To be perfectly frank, the Australian gold rush history I learnt at school was dull. We suffered through it for the excursion to Sovereign Hill, of which the highlights were having personalised ‘Wanted’ posters printed and spending a vast amount of money on boiled lollies. I’m sure we covered stuff about living conditions, the growth of Ballarat, and the far-reaching effects of the miners’ protests about compulsory licences… I probably filed it under ‘Oh yeah, that was the Eureka Stockade‘, and moved on to Sovereign Hill’s chief attraction – panning for gold.
Imagine if I’d been taught from Clare Wright’s The Forgotten Rebels of Eureka? It’s a spectacular, riveting book that gives an account of the events leading up to the Eureka Stockade from the perspective of individual women on the gold fields. Until Wright’s book, women had been left out of the Gold Rush and Eureka story, despite the fact that they played a significant role and in turn shaped Victorian history. Continue reading
John Irving’s memoir, My Movie Business, is a book that will appeal to the narrowest of audiences: hard-core John Irving fans and/or people interested in screenwriting. Fall outside of those groups and you’ll probably find this book self-indulgent.
My Movie Business is Irving’s account of the long, frustrating process of turning a book into a screenplay, and a screenplay into a movie – in this case, the book/movie was The Cider House Rules. Over the course of its thirteen year development, the movie had two producers, four directors and countless rewrites (which were all done by Irving at the behest of the producers and directors). When the movie was finally complete, it was perfection – that’s my opinion but critics agreed and it won two Academy Awards in 2000 – Irving for Best Adapted Screenplay and Michael Caine for Best Supporting Actor. It was also nominated for Best Picture (but lost to American Beauty). Continue reading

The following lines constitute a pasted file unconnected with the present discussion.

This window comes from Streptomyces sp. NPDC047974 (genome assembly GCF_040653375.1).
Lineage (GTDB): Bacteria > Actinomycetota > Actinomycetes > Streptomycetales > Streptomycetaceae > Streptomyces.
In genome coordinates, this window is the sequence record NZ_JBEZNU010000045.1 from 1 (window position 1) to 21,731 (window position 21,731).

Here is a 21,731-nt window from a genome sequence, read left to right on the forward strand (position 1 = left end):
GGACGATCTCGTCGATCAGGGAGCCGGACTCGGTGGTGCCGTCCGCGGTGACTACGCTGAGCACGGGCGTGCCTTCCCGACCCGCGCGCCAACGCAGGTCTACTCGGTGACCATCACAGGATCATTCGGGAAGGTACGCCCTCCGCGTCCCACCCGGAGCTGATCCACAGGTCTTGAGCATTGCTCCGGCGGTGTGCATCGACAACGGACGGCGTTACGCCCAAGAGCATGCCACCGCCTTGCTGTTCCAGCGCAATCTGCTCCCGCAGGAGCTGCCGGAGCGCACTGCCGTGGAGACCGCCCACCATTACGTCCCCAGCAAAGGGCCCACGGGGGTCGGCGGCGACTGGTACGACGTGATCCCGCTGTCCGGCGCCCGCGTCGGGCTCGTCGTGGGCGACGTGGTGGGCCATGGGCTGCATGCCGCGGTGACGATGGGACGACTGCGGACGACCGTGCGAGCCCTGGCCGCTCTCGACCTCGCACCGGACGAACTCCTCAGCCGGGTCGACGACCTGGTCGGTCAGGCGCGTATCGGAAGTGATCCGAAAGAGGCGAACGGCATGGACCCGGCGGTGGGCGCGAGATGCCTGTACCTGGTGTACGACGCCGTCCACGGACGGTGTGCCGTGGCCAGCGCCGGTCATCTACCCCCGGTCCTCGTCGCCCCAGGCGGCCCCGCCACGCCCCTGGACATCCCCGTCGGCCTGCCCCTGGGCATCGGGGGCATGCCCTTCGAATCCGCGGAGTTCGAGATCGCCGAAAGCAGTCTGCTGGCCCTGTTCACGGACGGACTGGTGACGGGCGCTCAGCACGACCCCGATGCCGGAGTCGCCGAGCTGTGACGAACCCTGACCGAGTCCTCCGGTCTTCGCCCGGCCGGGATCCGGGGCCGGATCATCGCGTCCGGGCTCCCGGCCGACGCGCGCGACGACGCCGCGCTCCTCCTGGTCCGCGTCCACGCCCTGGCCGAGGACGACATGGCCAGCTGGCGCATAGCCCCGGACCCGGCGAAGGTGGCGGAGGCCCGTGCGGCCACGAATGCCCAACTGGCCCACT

Educated by Tara Westover is a memoir about domestic violence (the story about a Mormon girl getting an education is secondary).
I’m unapologetic about that spoiler and feel cranky that publicists and reviewers have failed to mention, or have simply skimmed over, the horrific physical, psychological and financial abuse that dominates Westover’s memoir.
According to the blurb, the book focuses on Westover’s childhood and early adulthood, and her experiences growing up with survivalist Mormon parents in the mountains of Idaho.
I am only seven, but I understand that it is this fact, more than any other, that makes my family different: we don’t go to school. Continue reading
My rule is generally first book, then movie. But lately there’s a bunch of things appearing on screens (big and small) that I’ll be watching before reading. Notably: Continue reading